Kbd512, I decided to run the numbers on the idea of a compressed air powered train.  It looks like it would work.  But the weight penalty of the compressed air tanks suggests to me that distance between stops should be no greater than 200 miles.  My assumption is a train powered by compressed air tanks charged 40bar(g).  This would allow the deeper parts of Lake Superior to provide an undersea air store.

To drive a train at 25mph requires 3000HP, which is 197.5MJ/km.  1m3 of air at 41bar(a) contains some 15.225MJ.  Therefore, 1m3 of air at 40bar(g) will propel a train some 0.077km in some 6.9 seconds.  To drive for 8 hours (200 miles), would require some 4174m3 of air.  A single DOT-111 tank car has a tank capacity of 131,000 litres.  Therefore, some 32 tank cars would be needed to carry the compressed air.  The tare weight of the DOT-111 is 29.5 tonnes.  The weight of 32 cars would be 944 tonnes.  The compressed air itself would weight 6.553 tonnes per car, or 210 tonnes total.  So total air car mass would be 1154 tonnes when fully charged.

DOT-111 cars are only pressure tested to 100psi (6.8bar(g), 7.8bar(a)).  So a standard DOT-111 could not be used to store compressed air at 40bar(g).  We would need specifically designed air tank cars.  The pressure vessels needed to carry the air would be substantially heavier than than the ordinary tanks.  But the air itself has almost negligible weight compared to liquids.  I am going to assume that we use high alloy steel for these tanks and that any weight addition added by the pressure tank can be balanced by mass savings in the load supporting trailer.  So the air car weighs the same as a DOT-111 car.  I may refine the study later to test that assumption.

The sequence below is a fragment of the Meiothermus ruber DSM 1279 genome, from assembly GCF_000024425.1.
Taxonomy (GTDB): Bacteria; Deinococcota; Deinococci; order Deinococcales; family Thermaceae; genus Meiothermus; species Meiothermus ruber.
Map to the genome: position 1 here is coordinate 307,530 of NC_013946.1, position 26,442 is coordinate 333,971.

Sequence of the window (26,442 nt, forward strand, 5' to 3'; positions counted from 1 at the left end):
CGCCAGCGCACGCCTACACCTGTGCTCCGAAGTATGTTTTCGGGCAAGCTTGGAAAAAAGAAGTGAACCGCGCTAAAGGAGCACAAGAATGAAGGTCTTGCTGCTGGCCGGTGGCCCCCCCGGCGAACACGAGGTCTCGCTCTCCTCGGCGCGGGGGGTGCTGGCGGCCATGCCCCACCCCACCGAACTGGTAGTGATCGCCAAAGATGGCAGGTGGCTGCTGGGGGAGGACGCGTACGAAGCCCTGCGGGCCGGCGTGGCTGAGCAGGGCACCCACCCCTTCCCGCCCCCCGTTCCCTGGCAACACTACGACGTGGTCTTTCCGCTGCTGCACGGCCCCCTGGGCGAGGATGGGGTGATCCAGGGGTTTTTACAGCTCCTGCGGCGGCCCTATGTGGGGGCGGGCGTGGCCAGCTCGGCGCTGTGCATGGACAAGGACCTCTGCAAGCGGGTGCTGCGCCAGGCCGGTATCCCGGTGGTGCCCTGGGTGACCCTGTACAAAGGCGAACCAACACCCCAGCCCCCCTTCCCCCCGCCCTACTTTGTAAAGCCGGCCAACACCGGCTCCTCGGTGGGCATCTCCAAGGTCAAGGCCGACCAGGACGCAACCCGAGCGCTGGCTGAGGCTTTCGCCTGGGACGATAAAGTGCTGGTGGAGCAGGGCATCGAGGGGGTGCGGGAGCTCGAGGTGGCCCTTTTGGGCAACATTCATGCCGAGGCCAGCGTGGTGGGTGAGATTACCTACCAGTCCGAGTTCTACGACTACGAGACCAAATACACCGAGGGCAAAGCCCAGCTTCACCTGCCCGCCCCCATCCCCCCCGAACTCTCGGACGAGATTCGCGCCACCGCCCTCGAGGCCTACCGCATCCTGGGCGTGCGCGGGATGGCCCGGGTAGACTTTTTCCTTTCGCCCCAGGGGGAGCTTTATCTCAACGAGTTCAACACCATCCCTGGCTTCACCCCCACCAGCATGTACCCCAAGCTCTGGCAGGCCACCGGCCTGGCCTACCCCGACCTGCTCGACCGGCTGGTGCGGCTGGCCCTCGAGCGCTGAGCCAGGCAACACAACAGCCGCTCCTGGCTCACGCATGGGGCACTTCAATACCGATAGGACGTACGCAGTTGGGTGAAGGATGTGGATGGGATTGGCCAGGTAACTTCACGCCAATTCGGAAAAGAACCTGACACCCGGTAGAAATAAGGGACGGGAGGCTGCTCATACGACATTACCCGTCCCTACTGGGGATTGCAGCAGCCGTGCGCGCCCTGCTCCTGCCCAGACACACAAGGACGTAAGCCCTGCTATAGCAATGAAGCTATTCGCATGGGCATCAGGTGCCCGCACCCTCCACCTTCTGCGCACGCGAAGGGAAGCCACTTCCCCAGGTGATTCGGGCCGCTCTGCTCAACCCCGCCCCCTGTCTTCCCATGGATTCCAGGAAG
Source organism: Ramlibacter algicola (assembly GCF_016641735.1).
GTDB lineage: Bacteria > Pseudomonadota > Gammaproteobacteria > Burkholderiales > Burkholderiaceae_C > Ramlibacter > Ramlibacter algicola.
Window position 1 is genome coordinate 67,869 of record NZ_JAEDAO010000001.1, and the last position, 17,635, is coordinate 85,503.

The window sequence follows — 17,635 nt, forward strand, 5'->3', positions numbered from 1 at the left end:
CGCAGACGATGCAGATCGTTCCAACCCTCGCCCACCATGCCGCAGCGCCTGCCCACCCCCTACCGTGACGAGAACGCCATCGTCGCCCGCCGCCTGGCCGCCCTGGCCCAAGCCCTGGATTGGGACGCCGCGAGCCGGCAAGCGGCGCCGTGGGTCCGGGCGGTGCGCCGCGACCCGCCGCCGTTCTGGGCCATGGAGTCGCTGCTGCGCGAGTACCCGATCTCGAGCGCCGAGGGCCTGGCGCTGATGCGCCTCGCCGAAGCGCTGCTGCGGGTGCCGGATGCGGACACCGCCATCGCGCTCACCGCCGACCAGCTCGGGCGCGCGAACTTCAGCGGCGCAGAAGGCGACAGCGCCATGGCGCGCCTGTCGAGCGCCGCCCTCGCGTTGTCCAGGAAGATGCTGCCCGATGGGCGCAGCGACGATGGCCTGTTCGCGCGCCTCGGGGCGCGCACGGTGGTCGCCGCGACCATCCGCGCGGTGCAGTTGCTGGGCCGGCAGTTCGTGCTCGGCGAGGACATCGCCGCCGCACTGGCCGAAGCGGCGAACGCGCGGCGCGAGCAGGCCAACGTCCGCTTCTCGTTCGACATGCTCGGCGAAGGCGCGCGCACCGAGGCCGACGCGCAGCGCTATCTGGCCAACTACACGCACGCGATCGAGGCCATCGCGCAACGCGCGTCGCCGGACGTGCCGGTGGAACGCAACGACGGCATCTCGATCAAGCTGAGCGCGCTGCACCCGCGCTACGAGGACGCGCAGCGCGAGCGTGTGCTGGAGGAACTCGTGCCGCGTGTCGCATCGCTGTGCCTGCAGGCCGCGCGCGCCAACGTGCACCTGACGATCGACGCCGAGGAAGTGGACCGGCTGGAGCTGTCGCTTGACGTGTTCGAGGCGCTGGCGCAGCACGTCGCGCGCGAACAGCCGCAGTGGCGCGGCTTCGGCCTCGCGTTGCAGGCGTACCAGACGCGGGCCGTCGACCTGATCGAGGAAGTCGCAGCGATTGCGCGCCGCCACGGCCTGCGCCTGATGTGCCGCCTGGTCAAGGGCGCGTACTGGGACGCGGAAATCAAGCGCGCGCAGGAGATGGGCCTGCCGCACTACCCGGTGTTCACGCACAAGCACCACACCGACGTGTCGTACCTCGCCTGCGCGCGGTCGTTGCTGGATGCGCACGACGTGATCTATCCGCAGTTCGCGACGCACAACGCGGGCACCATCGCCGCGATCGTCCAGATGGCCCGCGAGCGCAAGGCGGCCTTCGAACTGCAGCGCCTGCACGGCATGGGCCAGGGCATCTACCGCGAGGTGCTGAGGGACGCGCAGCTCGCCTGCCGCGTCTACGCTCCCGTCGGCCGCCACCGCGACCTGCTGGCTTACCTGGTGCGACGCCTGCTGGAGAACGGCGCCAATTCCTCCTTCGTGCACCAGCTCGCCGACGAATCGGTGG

https://en.m.wikipedia.org/wiki/DOT-111_tank_car

As air expands, it cools, because expansion energy is created by converting internal energy into work.  To expand the air efficiently, it must be expanded in stages, with interstage reheating.  My assumption is that this heat will be provided by water, heated to 169°C.  This hot water will be heated prior to transfer to the train using either stored solar heat, in a hot rock energy store, or a small modular reactor.  At this temperature, the vapour pressure of water is 7.8bar(a), or 100psi(g).  To store this water on the train, a standard DOT-111 will be used.  The change in internal energy between 300K and 442.5K is 600KJ/kg.
https://webbook.nist.gov/cgi/fluid.cgi? … fState=DEF

To reheat the air between expansion stages, we must replace all of the energy that is removed from the gas as mechanical work.  The total mechanical work done by the train between 200 mile (322km) stops is equal to: 197.5 x 322 = 63,600MJ.  To replace that expansion energy, the mass of hot water needed would be:

M = 63,600,000/600 = 105,926kg (106 tonnes)

The density of water at 169°C is 898.1kg/m3.  So the water will occupy some 117,944 litres.  The DOT-111 has a tank capacity of 131,000 litres.  So a single DOT-111 can carry the hot water and will have a full weight of 135.5 tonnes.  The total mass of the air cars and water car will be: 1154 + 135.5 = 1,289.5 tonnes.